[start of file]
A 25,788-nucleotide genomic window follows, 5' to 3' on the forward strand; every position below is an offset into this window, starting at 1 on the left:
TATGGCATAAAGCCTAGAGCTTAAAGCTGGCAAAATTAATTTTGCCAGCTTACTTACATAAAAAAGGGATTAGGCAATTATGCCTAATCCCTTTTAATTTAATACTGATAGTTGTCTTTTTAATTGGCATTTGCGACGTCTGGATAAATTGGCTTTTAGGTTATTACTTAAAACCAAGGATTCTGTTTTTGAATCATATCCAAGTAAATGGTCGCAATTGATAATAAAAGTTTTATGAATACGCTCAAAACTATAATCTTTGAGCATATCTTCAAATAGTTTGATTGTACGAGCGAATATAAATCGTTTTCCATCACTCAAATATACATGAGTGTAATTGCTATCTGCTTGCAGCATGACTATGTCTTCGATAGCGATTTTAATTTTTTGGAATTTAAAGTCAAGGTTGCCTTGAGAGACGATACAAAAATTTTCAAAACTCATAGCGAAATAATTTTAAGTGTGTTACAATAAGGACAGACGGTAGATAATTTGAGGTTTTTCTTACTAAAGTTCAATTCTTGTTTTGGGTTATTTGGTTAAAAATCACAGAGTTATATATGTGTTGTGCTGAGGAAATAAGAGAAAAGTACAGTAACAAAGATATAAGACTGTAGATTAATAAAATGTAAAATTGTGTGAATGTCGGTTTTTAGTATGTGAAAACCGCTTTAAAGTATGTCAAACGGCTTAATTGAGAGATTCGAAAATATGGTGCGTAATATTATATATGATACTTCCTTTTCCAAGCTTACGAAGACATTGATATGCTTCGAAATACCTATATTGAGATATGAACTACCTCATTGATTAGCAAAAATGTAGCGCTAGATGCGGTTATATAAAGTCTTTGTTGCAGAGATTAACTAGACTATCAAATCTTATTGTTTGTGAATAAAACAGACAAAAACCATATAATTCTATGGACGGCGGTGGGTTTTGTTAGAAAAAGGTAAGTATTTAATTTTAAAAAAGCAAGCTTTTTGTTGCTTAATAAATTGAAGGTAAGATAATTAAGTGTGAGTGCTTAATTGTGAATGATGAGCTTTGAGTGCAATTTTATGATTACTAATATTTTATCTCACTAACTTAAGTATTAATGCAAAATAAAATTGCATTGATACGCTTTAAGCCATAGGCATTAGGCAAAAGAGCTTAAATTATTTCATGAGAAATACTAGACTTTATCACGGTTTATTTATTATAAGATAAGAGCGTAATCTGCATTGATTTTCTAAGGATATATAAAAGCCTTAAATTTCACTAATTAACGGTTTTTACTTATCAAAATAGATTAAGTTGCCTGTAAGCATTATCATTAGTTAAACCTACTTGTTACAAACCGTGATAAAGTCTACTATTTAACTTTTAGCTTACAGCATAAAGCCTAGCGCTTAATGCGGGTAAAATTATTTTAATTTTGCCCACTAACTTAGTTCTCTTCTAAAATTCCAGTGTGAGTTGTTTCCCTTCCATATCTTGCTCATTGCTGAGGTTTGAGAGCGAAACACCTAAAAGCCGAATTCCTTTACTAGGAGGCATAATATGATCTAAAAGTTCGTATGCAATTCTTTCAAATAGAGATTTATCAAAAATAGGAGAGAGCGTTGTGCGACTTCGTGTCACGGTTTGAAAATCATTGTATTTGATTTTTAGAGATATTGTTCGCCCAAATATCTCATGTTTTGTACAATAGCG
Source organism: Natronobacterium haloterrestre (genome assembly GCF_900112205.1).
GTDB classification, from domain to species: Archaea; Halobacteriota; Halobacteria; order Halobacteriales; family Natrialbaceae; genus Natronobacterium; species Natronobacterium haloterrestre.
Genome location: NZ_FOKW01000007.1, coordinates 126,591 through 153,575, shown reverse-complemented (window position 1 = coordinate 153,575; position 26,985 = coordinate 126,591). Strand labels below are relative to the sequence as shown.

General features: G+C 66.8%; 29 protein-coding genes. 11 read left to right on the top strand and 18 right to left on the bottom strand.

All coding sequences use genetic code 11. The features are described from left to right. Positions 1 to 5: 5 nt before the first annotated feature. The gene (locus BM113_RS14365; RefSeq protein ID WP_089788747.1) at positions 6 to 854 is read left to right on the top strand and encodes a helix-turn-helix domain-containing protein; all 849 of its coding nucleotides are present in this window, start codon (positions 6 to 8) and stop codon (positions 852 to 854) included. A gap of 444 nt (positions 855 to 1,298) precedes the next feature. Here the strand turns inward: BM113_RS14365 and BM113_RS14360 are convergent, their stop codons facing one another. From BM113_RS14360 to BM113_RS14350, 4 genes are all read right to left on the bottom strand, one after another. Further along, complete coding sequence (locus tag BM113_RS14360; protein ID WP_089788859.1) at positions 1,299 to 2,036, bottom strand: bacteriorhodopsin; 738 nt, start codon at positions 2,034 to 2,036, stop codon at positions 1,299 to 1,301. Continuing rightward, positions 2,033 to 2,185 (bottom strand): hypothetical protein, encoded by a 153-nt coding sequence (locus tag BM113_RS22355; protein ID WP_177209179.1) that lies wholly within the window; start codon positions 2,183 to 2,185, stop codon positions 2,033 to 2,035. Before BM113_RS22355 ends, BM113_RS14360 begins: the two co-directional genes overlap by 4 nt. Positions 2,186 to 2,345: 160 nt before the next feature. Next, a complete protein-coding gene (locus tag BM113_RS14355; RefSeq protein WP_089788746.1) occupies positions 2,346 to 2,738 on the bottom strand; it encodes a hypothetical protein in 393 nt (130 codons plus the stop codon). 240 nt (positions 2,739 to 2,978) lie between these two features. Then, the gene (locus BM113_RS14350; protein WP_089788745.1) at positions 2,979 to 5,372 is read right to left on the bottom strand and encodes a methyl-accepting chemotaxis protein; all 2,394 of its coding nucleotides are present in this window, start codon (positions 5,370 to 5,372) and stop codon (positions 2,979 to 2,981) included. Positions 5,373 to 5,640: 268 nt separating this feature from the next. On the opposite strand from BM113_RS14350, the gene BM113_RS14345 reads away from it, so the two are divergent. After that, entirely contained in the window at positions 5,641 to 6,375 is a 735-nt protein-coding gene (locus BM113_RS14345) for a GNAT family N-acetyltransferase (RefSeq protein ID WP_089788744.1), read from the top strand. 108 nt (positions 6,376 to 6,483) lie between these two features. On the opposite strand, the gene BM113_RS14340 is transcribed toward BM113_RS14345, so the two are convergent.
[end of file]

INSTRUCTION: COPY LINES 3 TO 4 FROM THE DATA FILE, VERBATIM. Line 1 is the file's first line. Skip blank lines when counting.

Source organism: Natronobacterium haloterrestre (genome assembly GCF_900112205.1).
GTDB classification, from domain to species: Archaea; Halobacteriota; Halobacteria; order Halobacteriales; family Natrialbaceae; genus Natronobacterium; species Natronobacterium haloterrestre.